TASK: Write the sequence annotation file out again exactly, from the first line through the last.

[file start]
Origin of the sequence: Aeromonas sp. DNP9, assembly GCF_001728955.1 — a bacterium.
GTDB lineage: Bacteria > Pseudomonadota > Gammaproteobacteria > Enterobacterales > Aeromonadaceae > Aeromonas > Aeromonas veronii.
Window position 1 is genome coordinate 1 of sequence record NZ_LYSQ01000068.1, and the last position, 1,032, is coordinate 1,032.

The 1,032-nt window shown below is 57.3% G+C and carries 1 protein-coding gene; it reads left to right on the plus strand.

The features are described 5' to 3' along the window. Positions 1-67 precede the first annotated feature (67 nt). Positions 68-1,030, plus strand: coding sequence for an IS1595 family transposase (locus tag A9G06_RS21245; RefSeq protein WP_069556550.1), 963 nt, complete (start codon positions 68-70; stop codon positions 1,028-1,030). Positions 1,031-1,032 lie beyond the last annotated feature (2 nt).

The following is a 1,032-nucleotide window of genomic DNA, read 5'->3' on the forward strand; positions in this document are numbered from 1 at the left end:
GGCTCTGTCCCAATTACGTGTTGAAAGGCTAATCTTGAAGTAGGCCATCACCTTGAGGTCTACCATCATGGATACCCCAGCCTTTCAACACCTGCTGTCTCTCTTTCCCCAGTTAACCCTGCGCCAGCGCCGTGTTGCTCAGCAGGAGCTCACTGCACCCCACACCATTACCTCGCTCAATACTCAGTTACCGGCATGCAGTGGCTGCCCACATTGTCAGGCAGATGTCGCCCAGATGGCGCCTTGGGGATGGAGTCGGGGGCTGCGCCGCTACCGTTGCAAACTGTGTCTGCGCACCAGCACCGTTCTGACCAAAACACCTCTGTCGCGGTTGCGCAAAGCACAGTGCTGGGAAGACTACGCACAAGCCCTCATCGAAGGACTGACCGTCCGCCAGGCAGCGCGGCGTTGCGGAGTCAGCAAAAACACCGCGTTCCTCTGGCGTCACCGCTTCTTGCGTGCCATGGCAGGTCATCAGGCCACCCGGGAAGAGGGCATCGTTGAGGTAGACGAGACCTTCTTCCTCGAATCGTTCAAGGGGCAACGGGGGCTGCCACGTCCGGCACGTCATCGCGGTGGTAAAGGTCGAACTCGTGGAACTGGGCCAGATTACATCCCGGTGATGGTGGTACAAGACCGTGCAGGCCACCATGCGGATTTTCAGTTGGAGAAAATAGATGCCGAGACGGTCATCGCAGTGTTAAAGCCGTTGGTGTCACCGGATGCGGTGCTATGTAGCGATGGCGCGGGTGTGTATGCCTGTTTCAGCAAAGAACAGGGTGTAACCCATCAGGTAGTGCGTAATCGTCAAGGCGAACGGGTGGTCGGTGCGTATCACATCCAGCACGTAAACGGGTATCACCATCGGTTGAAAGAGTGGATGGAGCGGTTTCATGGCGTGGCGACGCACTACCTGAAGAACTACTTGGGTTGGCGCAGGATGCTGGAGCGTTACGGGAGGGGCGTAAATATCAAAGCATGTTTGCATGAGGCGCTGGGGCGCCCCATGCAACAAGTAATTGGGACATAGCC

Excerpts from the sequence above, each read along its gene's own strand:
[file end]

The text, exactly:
Origin of the sequence: Aeromonas sp. DNP9, assembly GCF_001728955.1 — a bacterium.
GTDB lineage: Bacteria > Pseudomonadota > Gammaproteobacteria > Enterobacterales > Aeromonadaceae > Aeromonas > Aeromonas veronii.
Window position 1 is genome coordinate 1 of sequence record NZ_LYSQ01000068.1, and the last position, 1,032, is coordinate 1,032.

The 1,032-nt window shown below is 57.3% G+C and carries 1 protein-coding gene; it reads left to right on the plus strand.

The features are described 5' to 3' along the window. Positions 1-67 precede the first annotated feature (67 nt). Positions 68-1,030, plus strand: coding sequence for an IS1595 family transposase (locus tag A9G06_RS21245; RefSeq protein WP_069556550.1), 963 nt, complete (start codon positions 68-70; stop codon positions 1,028-1,030). Positions 1,031-1,032 lie beyond the last annotated feature (2 nt).

The following is a 1,032-nucleotide window of genomic DNA, read 5'->3' on the forward strand; positions in this document are numbered from 1 at the left end:
GGCTCTGTCCCAATTACGTGTTGAAAGGCTAATCTTGAAGTAGGCCATCACCTTGAGGTCTACCATCATGGATACCCCAGCCTTTCAACACCTGCTGTCTCTCTTTCCCCAGTTAACCCTGCGCCAGCGCCGTGTTGCTCAGCAGGAGCTCACTGCACCCCACACCATTACCTCGCTCAATACTCAGTTACCGGCATGCAGTGGCTGCCCACATTGTCAGGCAGATGTCGCCCAGATGGCGCCTTGGGGATGGAGTCGGGGGCTGCGCCGCTACCGTTGCAAACTGTGTCTGCGCACCAGCACCGTTCTGACCAAAACACCTCTGTCGCGGTTGCGCAAAGCACAGTGCTGGGAAGACTACGCACAAGCCCTCATCGAAGGACTGACCGTCCGCCAGGCAGCGCGGCGTTGCGGAGTCAGCAAAAACACCGCGTTCCTCTGGCGTCACCGCTTCTTGCGTGCCATGGCAGGTCATCAGGCCACCCGGGAAGAGGGCATCGTTGAGGTAGACGAGACCTTCTTCCTCGAATCGTTCAAGGGGCAACGGGGGCTGCCACGTCCGGCACGTCATCGCGGTGGTAAAGGTCGAACTCGTGGAACTGGGCCAGATTACATCCCGGTGATGGTGGTACAAGACCGTGCAGGCCACCATGCGGATTTTCAGTTGGAGAAAATAGATGCCGAGACGGTCATCGCAGTGTTAAAGCCGTTGGTGTCACCGGATGCGGTGCTATGTAGCGATGGCGCGGGTGTGTATGCCTGTTTCAGCAAAGAACAGGGTGTAACCCATCAGGTAGTGCGTAATCGTCAAGGCGAACGGGTGGTCGGTGCGTATCACATCCAGCACGTAAACGGGTATCACCATCGGTTGAAAGAGTGGATGGAGCGGTTTCATGGCGTGGCGACGCACTACCTGAAGAACTACTTGGGTTGGCGCAGGATGCTGGAGCGTTACGGGAGGGGCGTAAATATCAAAGCATGTTTGCATGAGGCGCTGGGGCGCCCCATGCAACAAGTAATTGGGACATAGCC

Excerpts from the sequence above, each read along its gene's own strand: